i can’t be sure what they were basing their judgment of her (or joel’s) behavior on seeing as how my main effort and goal for the cookout was to make myself with the kids as scarce as possible and let greg alone to cook and mingle with associates. 

the first thing i did after arriving and greg unpacking the car was to load the kids back up and drive over to the nearest park for an hour.  after that, i let the kids play in the parked car, i let the kids play in the parking lot using the parking blocks for a beam, i let them molest other people’s cars, i let them play on the ropes sectioning off the parking area, i showed them the boats on the river, i took them to the bathroom multiple times, i let them throw things into the lake and get dangerously close to falling in (joel) just to keep them happy and not yelling and away from the party. 

i think the kids were only near the picnic area for twenty or so minutes tops when we actually started to eat, and i’m pretty sure joel climbed up on the table and started to try and eat out of all of the community potluck dishes with a giant spoon and then cried and thrashed when i took him down.  ruth started yelling that she didn’t want a bun on her burger and then started yelling when joel tried to eat off her plate but other than that, ate relatively contentedly.

i myself saw the evening as a great personal success in keeping the kids happy and distracted so that the thing could go on at all.  i don’t mind if i give myself a giant, well-deserved pat on the back.  whew.  we made it.  i was just finally relaxing for the first time since greg stepped away to begin the prep work at 11 that morning, when that couple hit me with their “compliment”.

so, the kids not even really being around these people for them to say one way or the other how well-behaved they actually were, i have to assume that their compliment basically meant, “your kids didn’t bother me too much” in a pleasantly surprised sort of way.  and i find myself astounded with how children are seen by society.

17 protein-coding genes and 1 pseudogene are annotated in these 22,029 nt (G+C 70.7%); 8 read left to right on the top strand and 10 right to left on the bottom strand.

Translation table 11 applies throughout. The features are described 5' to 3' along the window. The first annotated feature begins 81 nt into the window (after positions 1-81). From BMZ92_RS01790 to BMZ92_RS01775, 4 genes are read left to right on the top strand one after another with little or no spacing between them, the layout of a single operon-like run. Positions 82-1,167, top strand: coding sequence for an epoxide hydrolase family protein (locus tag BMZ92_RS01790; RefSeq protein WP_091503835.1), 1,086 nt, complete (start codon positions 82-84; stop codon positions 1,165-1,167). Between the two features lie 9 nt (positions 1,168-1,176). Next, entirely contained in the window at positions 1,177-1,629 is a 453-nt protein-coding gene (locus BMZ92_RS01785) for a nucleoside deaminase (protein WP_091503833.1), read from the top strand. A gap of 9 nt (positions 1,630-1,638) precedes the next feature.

surely not anything as idealistic as “the future of society”.  not anything as kind as “new people trying to figure out themselves and the world around them”.  not anything as optimistic as “young minds discovering wonder and enjoyment in every moment”.  in fact, it seems like people don’t even really see them as people at all, more like pets to be trained.  or some sub-category of people.

crazily, as i said, i could honestly see myself thinking along the same lines not all that long ago. thank god i’ve waked up to reality.

no single person is to blame, but rather the culture at large, which to me is completely backwards regarding so many things, mothers and children possibly the most abused and undervalued members of the current system. 

i could have told these people all this.  but i didn’t.  i just laughed awkwardly and let them on their way. 

one day if and when they have kids, they will probably understand (although i feel like some people don’t even then).  and they may one day find themselves on the receiving end of one of these “insults disguised as compliments” we parents are often thrown as consolation for having our lives turned upside down by our progeny. 

me?  i just kept moving to the rhythm of my crazy life: packed up the car, buckled in the kids, passed food around, rolled the windows up, rolled the windows down, turned the radio up,turned the radio down, and just enjoyed the ride home.

gymnastics problems

so, what do you do when you have a kid…let’s call this kid “ruth”, who seems to love gymnastics…who may even have a certain aptitude for the sport, and who turns your living room into something out of an olympic event every chance she gets, but this kid…she refuses, adamantly refuses, to take gymnastics class

my unschooling philosophy  tells me to back off, let her experiment how she will, that she has to come to love it on her own terms and come to want to learn more in her own time.  but then there is this other part of me…how can i explain it?  i have this somewhat irrepressible urge to try and convince her to take the class and i find myself cajoling, pressuring and trying to convince her.

part of it is that i can’t stand to watch her do crazy flips and spins all over the living room and her bed anymore.  i feel like its irresponsible to some extent to let her basically invent her own gymnastics routines with absolutely no training in safety concerns and very little caution about her own physical limits.  plus my heart can only take so many sudden spikes in blood pressure.